While Wisconsin’s housing market is doing well overall, Wisconsin Housing and Economic Development Authority chief operating officer Brian Schimming hopes the agency’s new program announced Monday in La Crosse will address a category that isn’t do as well: fixer-uppers.

“Let’s be candid. Not every home sometimes is move-in ready,” Schimming said.

WHEDA’s HomeStyle Renovation program, available through a partnership with Fannie Mae, was launched statewide this week to give more people a chance to buy their own home, even if that home needs some work.

“We have a lot of older housing stock in this state. We can rejuvenate a lot of that older stock housing with this program, with an affordable loan that you can do all in one,” Schimming said. “We’re really excited about it.”

La Crosse was a good place to announce the program to rehabilitate older houses because of its historic neighborhoods and 100-year-old homes.

“Not everyone wants to be in the new apartment or the newer condo. They want to get the older home and they want to rehab the home, but sometimes financially — especially when you’re starting out — financially that’s a little bit of a hill to climb,” Schimming said.

La Crosse Mayor Tim Kabat said WHEDA’s program would offer new options to city residents as they invest in their neighborhoods.

“One of our big challenges here in La Crosse is just how tight our housing market is. What we see on almost a daily basis are the challenges that come with having a supply that is not there yet to meet the demand,” Kabat said.

The HomeStyle program includes a housing rehabilitation program. Programs such as this one encourage more owner-occupied housing, the mayor said.

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“We have a very strong and historic building stock here in the city, and when you have a program that’s really intended to revitalize and enhance that, that’s even more special,” Kabat said.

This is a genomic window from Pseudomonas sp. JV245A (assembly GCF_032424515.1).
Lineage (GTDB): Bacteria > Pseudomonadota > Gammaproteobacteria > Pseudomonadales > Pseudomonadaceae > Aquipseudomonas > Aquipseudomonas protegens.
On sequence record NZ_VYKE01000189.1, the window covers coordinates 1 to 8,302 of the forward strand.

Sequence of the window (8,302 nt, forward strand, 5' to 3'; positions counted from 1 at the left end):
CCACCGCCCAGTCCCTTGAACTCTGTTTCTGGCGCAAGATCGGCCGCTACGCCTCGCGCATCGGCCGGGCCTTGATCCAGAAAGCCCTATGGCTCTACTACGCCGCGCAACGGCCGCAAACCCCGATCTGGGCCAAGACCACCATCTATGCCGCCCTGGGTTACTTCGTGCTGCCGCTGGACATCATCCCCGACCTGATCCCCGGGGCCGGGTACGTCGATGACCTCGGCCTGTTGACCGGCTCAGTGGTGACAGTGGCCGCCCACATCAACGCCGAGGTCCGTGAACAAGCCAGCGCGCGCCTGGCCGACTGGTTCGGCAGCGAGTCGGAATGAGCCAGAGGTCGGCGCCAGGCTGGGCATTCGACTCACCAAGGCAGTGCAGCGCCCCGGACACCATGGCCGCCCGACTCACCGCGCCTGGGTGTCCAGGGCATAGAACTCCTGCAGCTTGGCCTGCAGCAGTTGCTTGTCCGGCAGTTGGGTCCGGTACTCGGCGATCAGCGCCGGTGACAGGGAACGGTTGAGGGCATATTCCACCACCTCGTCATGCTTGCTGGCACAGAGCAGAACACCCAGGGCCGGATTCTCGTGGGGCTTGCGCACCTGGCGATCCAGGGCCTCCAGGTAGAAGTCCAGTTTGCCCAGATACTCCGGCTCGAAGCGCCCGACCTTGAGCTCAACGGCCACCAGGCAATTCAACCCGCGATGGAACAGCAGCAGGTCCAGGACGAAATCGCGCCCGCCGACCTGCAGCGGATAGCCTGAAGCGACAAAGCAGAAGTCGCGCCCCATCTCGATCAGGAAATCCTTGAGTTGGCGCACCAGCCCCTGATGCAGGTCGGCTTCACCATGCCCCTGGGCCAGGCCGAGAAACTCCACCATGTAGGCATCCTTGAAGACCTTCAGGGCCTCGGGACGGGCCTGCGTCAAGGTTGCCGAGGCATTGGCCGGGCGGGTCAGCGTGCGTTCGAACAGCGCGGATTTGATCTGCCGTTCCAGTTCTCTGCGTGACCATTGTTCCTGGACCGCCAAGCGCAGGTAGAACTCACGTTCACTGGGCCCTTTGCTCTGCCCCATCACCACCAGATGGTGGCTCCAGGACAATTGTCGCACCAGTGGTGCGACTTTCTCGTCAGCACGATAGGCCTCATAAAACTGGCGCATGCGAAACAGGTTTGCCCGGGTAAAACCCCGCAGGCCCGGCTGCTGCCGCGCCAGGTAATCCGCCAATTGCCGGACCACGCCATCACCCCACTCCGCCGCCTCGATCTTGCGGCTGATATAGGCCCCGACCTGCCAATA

Under the terms of the program, all renovation costs, including up to six months of mortgage payments if a homeowner is unable to live in a home during renovations, can be financed with a 30-year WHEDA fixed mortgage. Eligible borrowers can also take advantage of the WHEDA down payment program to cover 100 percent of the financing.

To be eligible, prospective homeowners must meet WHEDA income limits, purchase price limits and credit guidelines. The home must be owner-occupied and renovations must be completed within six months of closing.

Nicole Kane, an account executive with WHEDA, said the program would open up possibilities for millennials, who are increasingly buying houses in Wisconsin. About 73 percent of WHEDA loans are going to millennials looking to buy a first home; however, they don’t have the funds available for costly projects such as a new roof, new windows, or kitchen or bathroom renovations.

“Realtors that I’ve talked to have been very excited about this because this is the inventory that hasn’t been moving and they’d love to see those buyers get into market,” Kane said.

Not all improvements are eligible. Home-buyers will not be able to finance swimming pools or hot tubs and other luxury items, and the program cannot be used to demolish and replace a home.

“They can still do carpet, flooring, things of that nature, but really the benefit of this program is going to be utilizing it for those things that are going to increase the value of that property for the borrower down the line,” Kane said.

For more information, visit wheda.com.

“We have a lot of older housing stock in this state. We can rejuvenate a lot of that older stock housing with this program, with an affordable loan that you can do all in one.” Brian Schimming, Wisconsin Housing and Economic Development Authority chief operating officer

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Jourdan Vian can be reached at jvian@lacrossetribune.com or follow her on Twitter @Jourdan_LCT.


City government reporter

Jourdan Vian is a reporter and columnist covering local government and city issues for the La Crosse Tribune. You can contact her at 608-791-8218.

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